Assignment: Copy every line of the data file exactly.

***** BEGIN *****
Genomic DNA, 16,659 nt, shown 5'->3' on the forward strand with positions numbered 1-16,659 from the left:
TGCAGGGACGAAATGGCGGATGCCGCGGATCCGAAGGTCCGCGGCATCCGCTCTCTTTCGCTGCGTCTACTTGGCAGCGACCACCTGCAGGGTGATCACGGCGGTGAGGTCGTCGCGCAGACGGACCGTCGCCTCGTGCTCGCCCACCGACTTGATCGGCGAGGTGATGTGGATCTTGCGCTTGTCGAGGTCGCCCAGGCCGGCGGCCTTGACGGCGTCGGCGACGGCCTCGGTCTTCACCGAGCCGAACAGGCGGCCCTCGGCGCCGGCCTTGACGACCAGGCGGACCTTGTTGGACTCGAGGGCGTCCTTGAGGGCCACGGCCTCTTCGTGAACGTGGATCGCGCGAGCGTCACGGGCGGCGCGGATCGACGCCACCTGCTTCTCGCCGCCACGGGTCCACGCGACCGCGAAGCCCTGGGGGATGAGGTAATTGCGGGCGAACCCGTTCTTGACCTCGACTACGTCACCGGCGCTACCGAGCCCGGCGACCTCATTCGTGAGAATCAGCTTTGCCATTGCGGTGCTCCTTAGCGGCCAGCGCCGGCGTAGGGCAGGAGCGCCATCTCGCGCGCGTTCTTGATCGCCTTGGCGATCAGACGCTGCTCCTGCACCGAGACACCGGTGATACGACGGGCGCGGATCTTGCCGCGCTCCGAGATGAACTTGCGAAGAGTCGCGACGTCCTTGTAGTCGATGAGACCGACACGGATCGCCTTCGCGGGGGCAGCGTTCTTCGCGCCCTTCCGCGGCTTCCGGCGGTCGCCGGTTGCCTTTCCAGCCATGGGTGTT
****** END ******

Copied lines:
Genomic DNA, 16,659 nt, shown 5'->3' on the forward strand with positions numbered 1-16,659 from the left:
TGCAGGGACGAAATGGCGGATGCCGCGGATCCGAAGGTCCGCGGCATCCGCTCTCTTTCGCTGCGTCTACTTGGCAGCGACCACCTGCAGGGTGATCACGGCGGTGAGGTCGTCGCGCAGACGGACCGTCGCCTCGTGCTCGCCCACCGACTTGATCGGCGAGGTGATGTGGATCTTGCGCTTGTCGAGGTCGCCCAGGCCGGCGGCCTTGACGGCGTCGGCGACGGCCTCGGTCTTCACCGAGCCGAACAGGCGGCCCTCGGCGCCGGCCTTGACGACCAGGCGGACCTTGTTGGACTCGAGGGCGTCCTTGAGGGCCACGGCCTCTTCGTGAACGTGGATCGCGCGAGCGTCACGGGCGGCGCGGATCGACGCCACCTGCTTCTCGCCGCCACGGGTCCACGCGACCGCGAAGCCCTGGGGGATGAGGTAATTGCGGGCGAACCCGTTCTTGACCTCGACTACGTCACCGGCGCTACCGAGCCCGGCGACCTCATTCGTGAGAATCAGCTTTGCCATTGCGGTGCTCCTTAGCGGCCAGCGCCGGCGTAGGGCAGGAGCGCCATCTCGCGCGCGTTCTTGATCGCCTTGGCGATCAGACGCTGCTCCTGCACCGAGACACCGGTGATACGACGGGCGCGGATCTTGCCGCGCTCCGAGATGAACTTGCGAAGAGTCGCGACGTCCTTGTAGTCGATGAGACCGACACGGATCGCCTTCGCGGGGGCAGCGTTCTTCGCGCCCTTCCGCGGCTTCCGGCGGTCGCCGGTTGCCTTTCCAGCCATGGGTGTT